Reinhardt creates excitement in subbing stand with DSO
Stanisław Skrowaczewski cancelled his appearances with the Dallas Symphony this past weekend, leaving a substantial repertoire on the plate for the orchestra’s assistant conductor, Ruth Reinhardt. Thursday night at Meyerson Symphony Center, in the tradition of young assistant conductors called upon to fill in for ailing masters of the baton, Reinhardt, poured herself intensely into this stylistically varied agenda of works of Lutoslawski, Mozart, and Brahms.
Lutoslawski’s Concerto for Orchestra opened the evening. No light-hearted curtain raiser here. Holding this largely dark, musically demanding piece together may have been the most daunting task of the evening for Reinhardt, a German-born graduate of Juilliard.
Any work titled “Concerto for Orchestra” falls under the shadow of Bartok, of course, and Lutoslawski was clearly up to the task when he created this three-movement symphonic work in 1954. Still virtually unknown and working in the relative cultural isolation of a Communist Poland, he yet managed to integrate his earlier interest in Slavic folk music with a sophisticated command of mid-twentieth-century dissonance. Ironically, faced with the conflicting demands of a police state and the desire to reach an international audience, Lutoslawski managed to create one of the more successful and widely performed orchestral works of the second half of the twentieth century—a success attested to by the enthusiastic audience response Thursday evening.
Equally impressive beyond the sheer surface appeal of the work is Lutoslawski’s bold structural innovation, in which he creates a form that resembles the traditional concerto in its three movements but is miles from textbook symphony structure. The contrasting phrases and sections—sometimes violently primitive, sometimes disarmingly pastoral, even occasionally jazzy—progress with a subtle logic that bespeaks a genius at work.
As for the performance itself, the title clearly implies virtuosic demands on individual musicians as well as sections, which in turn places a heavy burden on the conductor who must manage this universe of sounds. While appropriately shepherding the orchestra through its many adventures, Reinhardt took her cue from the stormy opening passage, dominated by a throbbing tympani solo. This allowed Reinhardt to set a tone of muscular, sometimes risky music-making that she maintained throughout the evening.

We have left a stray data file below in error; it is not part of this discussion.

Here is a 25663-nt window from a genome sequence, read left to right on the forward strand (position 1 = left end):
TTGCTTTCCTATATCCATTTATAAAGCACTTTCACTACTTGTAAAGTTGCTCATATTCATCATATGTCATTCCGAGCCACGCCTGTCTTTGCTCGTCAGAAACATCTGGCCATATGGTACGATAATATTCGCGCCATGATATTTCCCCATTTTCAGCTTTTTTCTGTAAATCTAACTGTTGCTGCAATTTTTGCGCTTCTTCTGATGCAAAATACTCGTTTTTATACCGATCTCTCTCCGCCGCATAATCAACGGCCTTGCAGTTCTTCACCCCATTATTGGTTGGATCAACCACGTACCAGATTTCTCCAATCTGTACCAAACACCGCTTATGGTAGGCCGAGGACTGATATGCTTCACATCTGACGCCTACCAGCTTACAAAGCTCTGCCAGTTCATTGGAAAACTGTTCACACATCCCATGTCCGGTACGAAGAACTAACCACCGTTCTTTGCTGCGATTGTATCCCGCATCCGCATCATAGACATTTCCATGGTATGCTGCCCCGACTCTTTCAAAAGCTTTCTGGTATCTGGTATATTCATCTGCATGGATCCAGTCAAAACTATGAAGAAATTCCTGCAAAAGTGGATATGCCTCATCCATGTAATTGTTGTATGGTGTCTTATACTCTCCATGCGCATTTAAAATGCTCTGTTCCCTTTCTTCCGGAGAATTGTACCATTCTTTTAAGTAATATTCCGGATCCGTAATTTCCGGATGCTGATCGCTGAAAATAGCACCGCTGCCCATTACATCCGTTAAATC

The middle movement of this work exemplifies both the innovation of the piece as a whole and the demands on the performers. Here, the excruciatingly difficult perpetual motion figure in the strings was beautifully managed, giving way to radiant brass fanfare and a surprisingly quiet pizzicato close for the movement. Rather than the high energy blast one expects in traditional concerto form, that tiny plink from the basses provides the germ from which the finale flows to the controlled chaos of the closing passage.
Reinhardt had begun the work at a high energy level, and, though she might have paced with a little more caution, the excitement level of the closing section emerged intact.
Mozart’s Piano Concerto No. 27, while much quieter and less complex than the Lutoslawski work, offers challenges of its own. Convincingly presenting Mozart’s orchestral music in a modern concert hall inherently invites issues of balance; Reinhardt did not entirely solve this concern, allowing the winds to overwhelm the strings from time to time, thus upsetting the delicate interaction demanded in this music.
However, the Italian pianist Francesco Piemontosi achieved the ideal Mozartian balance of energy and elegance in the piano part, as well as creating an ear-catching timbre with an artful pedal technique. Along with the entrancing effect Piementosi conveyed with his crystal technique and uniquely shaded tone, Piementosi and Reinhardt impressively achieved an intriguing hint of darkness in the first two movements before going all-in for the buoyant playfulness of the finale—an example of masterful pacing owing much, in this case, to the soloist.
Brahms is, of course, a significant part of any traditional orchestra’s repertoire, and his music has been particularly prominent in this fall’s concerts of the DSO, with the Violin Concerto and Ein deutsches requiem appearing on earlier concerts.
This program continued the unofficial Brahms retrospective by adding a third genre in the form of the Fourth Symphony. Parallel to the ear-grabbing opening of the Lutoslawski Concerto, Reinhardt here launched the dark opening theme with a broadly passionate, full-volume approach, exploiting a fine, rich sound from the DSO strings. The somber march theme of the second movement took on an ominous urgency, thanks to a neatly executed but ever-so-slight internal acceleration in the opening statement.
The Allegro giocoso third movement bounded with joy before the return of stormier passions in the finale. This high-contrast, adventurous reading of the Brahms, along with the opening Lutoslawski, made for a memorably high-volume evening. While Reinhardt occasionally sacrificed precision for breadth and passion y, the results were consistently exciting.
The program will be repeated 2:30 p.m. Sunday. mydso.com; 214-692-0203.